Left in AgonyJuly 2, 2016 1:33 pm Leave your thoughts
Cameron is responsible for taking us all to the edge of the cliff. His unwanted and unnecessary referendum has caused serious damage to political life, thrown the economy into almost certain recession, and stirred violent hostilities in once-peaceable communities. Cameron’s own party is suffering. Labour is suffering even more.
‘One thing is clear: the metropolitan elites do not speak for ordinary people. If the rational left does not articulate the popular will, the crazed right is sure to do so.’ That was what I wrote last year, and, unfortunately, I was spot on.
The Brexit vote was an exercise in thoughtless emotions, a reaction rather than a response. Leavers did not think rationally of the economic and social consequences. They thought of their communities in contrast to society as a whole. They did not like new patterns of culture which felt like an imposition from distant political Ã©lites.
Nostalgia is a dangerous political compass. The past is beyond recall. A community that was one thing is now another. As children we think those houses have stood there for ever. Then we see new buildings rise, as previous generations saw new buildings rise. Permanence is an illusion. Tradition bequeaths something but not everything to the next generation.
In Labour heartlands a nostalgia for a working class culture is clearly a powerful emotion. ‘There was poverty but there was decency and generosity. And we knew how to have a good time.’ Do people really think like that now? Yes, they do, and it’s a wake-up call to some of us to remember and respect that.
It is going to be a formidable task for the left to engage with that disaffected feeling among the ordinary people we claim to champion. There are fears that have to be allayed and prejudices that have to be countered. Informed opinion has to persuade ignorant bigotry.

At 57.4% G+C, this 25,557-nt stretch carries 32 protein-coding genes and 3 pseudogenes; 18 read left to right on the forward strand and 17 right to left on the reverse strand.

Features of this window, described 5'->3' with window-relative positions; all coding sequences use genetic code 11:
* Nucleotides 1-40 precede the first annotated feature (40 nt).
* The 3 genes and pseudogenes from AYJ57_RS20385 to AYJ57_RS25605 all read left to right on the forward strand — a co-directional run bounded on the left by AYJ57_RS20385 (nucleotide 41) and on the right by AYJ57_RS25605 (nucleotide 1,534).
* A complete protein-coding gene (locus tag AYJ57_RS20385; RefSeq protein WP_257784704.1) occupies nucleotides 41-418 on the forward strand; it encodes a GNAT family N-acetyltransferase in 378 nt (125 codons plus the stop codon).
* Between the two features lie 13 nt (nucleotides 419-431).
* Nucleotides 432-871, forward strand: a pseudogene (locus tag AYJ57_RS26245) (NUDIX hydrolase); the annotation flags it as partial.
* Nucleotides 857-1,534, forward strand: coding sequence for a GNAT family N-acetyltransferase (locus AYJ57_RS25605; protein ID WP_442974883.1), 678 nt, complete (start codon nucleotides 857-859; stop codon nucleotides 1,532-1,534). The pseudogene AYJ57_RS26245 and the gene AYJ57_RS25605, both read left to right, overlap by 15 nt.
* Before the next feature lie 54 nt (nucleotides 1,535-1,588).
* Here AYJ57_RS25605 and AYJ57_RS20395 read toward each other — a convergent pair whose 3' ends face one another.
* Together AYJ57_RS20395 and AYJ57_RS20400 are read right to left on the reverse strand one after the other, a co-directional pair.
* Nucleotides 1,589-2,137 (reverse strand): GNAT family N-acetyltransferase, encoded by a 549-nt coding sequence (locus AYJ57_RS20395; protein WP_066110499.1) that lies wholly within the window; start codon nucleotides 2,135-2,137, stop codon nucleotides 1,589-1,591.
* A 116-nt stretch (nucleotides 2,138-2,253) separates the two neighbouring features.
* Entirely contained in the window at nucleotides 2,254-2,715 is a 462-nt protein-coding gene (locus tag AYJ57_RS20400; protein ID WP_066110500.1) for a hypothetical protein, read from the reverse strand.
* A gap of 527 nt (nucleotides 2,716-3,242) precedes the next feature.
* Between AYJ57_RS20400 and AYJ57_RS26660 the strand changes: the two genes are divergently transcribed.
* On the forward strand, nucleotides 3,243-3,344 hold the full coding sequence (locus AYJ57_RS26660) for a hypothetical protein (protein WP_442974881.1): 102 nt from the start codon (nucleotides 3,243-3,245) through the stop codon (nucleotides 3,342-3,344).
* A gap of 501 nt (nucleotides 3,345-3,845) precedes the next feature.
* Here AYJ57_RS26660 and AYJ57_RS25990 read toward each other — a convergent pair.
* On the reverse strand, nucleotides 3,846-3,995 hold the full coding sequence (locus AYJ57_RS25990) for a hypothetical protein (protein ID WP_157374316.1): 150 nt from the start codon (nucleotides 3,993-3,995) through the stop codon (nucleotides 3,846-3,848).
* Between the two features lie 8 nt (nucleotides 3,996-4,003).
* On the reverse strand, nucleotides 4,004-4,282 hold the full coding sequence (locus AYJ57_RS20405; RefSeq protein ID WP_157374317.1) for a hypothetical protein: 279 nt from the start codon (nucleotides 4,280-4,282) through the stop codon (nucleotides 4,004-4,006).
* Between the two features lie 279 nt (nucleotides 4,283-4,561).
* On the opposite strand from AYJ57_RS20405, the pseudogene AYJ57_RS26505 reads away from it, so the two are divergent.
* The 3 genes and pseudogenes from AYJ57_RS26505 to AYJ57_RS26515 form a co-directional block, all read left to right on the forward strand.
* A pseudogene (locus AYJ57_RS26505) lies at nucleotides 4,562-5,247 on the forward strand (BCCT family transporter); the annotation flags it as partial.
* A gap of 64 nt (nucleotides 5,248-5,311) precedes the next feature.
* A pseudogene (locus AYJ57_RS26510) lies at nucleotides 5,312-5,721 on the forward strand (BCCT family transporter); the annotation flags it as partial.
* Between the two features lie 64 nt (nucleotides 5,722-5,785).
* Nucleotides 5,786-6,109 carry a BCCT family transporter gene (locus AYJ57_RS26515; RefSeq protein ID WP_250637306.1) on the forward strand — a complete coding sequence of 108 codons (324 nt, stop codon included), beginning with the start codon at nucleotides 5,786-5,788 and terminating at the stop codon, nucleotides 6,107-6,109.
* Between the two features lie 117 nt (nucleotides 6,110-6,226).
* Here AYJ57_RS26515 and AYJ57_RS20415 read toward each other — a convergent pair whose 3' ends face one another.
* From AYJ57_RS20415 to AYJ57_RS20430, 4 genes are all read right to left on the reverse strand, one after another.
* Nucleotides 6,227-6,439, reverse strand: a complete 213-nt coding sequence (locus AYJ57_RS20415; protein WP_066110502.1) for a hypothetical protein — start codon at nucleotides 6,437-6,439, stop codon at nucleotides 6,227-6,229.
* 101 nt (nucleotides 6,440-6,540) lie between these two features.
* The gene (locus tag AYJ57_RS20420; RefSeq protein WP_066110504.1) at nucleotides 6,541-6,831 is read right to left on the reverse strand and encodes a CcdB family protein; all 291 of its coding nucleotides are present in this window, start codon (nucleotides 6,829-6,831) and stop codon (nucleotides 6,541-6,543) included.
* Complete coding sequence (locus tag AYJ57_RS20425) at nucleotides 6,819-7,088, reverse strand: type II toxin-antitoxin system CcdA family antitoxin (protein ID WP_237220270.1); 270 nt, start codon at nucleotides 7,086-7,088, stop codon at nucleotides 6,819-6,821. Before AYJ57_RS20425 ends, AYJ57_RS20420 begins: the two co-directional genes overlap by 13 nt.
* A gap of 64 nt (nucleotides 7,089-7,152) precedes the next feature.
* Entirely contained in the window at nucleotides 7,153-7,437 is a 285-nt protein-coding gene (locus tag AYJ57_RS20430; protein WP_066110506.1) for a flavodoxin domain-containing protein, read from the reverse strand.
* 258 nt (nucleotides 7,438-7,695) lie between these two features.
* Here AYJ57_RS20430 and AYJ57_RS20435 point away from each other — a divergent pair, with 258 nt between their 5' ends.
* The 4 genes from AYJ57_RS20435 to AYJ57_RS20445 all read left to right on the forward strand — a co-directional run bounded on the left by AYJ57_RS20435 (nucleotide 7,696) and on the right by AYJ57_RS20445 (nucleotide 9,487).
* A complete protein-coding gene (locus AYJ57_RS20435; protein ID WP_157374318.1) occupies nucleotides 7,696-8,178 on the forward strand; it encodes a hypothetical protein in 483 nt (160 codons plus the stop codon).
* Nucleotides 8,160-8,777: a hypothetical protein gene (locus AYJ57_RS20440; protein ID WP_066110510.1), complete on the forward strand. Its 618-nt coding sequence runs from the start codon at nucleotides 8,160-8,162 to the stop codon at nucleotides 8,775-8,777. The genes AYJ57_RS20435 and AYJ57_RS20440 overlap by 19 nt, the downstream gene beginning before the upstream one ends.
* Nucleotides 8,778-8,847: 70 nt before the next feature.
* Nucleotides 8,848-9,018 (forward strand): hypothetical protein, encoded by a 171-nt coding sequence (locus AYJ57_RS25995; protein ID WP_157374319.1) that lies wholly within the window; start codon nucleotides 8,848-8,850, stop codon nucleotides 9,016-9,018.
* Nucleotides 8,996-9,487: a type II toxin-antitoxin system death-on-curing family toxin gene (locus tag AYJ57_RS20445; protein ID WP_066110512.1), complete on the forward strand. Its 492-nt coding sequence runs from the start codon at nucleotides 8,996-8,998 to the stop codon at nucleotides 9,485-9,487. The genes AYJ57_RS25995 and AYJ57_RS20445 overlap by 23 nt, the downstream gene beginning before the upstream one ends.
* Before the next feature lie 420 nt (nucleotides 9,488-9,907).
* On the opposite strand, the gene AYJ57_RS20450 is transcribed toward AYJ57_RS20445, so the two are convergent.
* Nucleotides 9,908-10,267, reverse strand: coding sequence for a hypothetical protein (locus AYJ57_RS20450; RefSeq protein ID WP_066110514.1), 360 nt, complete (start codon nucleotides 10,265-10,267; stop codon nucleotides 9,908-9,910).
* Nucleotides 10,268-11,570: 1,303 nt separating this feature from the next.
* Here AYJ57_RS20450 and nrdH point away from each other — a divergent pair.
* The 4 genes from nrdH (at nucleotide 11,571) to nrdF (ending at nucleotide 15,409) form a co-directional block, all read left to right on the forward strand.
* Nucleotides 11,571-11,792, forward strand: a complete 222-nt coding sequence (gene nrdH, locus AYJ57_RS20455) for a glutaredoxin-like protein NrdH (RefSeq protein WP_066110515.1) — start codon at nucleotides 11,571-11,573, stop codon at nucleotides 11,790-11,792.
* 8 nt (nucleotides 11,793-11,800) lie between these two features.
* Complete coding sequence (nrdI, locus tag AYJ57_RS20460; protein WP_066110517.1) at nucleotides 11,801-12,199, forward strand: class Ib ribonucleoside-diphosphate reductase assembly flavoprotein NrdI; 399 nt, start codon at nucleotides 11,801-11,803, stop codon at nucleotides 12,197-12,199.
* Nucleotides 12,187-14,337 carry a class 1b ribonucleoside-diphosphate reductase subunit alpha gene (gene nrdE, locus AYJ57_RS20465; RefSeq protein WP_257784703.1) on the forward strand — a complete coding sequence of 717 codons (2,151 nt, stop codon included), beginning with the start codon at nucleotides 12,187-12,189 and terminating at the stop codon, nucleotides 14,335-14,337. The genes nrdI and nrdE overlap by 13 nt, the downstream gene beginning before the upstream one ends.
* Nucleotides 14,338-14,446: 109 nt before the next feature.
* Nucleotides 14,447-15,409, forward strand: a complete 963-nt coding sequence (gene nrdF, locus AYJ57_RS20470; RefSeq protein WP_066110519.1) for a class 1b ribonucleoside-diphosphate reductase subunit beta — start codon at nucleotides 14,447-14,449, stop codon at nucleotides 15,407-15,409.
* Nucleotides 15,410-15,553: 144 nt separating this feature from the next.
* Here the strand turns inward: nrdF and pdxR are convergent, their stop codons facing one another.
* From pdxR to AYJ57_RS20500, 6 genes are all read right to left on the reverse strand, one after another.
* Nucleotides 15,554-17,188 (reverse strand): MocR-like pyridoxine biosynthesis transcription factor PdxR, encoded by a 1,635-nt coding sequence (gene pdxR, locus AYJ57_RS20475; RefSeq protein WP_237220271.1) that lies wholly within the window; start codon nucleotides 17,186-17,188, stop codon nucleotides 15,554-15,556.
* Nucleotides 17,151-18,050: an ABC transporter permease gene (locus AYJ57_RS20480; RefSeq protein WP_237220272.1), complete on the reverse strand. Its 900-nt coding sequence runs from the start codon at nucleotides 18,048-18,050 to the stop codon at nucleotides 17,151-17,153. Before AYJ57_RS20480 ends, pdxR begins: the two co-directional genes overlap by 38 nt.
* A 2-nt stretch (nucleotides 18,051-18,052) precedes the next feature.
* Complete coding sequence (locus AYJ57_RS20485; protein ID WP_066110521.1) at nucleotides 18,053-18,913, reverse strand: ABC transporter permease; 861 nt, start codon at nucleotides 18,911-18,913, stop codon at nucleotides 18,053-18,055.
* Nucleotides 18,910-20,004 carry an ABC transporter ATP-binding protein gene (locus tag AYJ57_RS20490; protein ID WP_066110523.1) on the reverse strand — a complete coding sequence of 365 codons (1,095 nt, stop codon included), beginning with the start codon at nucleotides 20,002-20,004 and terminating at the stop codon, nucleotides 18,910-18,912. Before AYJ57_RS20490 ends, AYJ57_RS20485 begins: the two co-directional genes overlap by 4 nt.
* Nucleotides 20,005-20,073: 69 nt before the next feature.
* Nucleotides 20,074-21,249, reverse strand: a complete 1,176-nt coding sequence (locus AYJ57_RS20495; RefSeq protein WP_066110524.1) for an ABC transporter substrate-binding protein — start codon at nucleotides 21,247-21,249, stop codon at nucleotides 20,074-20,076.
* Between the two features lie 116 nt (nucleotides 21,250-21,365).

That is easy to say and formidably hard to enact. There is no magic solution that will restore a trust that is felt to have been betrayed. The perception of betrayal may be incorrect, but perception carries a sense of truth. If that is how people feel, that is how they feel.
One thing is certain: nobody likes to be patronized. It has to come from the heart.
In political terms it must come from political experience. The world wasn’t created a few years ago. History goes back a long way. The Labour Party does not have a long history. The first Labour government was in 1924, now slipping out of living memory. A lot has happened in its lifetime. It cannot be thrown away in some rash attempt at ‘modernization’. Yes, of course social experience changes and so our responses change. A politics based on Nineteenth Century industrialism is useless as a shaping force of the Twenty First Century.
That does not mean the values of co-operation and social justice are any less relevant now than they were in 1900. We have only to see the long line of refugees, and the conspicuous waste that wealth encourages to know that some age-old maxims still apply. Post-industrial globalization requires all manner of democratic resources to ensure that the needs of people are heeded and that their voices are heard.
One stumbling block is the blinkered reaction of those who articulate the wrong resentment. They resent the Polish baker rather than the American coffee chain.
Corporate capitalism is a visible presence on every high street, yet it is accepted as inevitable and natural. It is accepted because in all public discourse it is a given that a global commercial culture is the essential option as a wealth creator and provider. For the blinkered the only perceived alternative is state ownership that restricts and oppresses.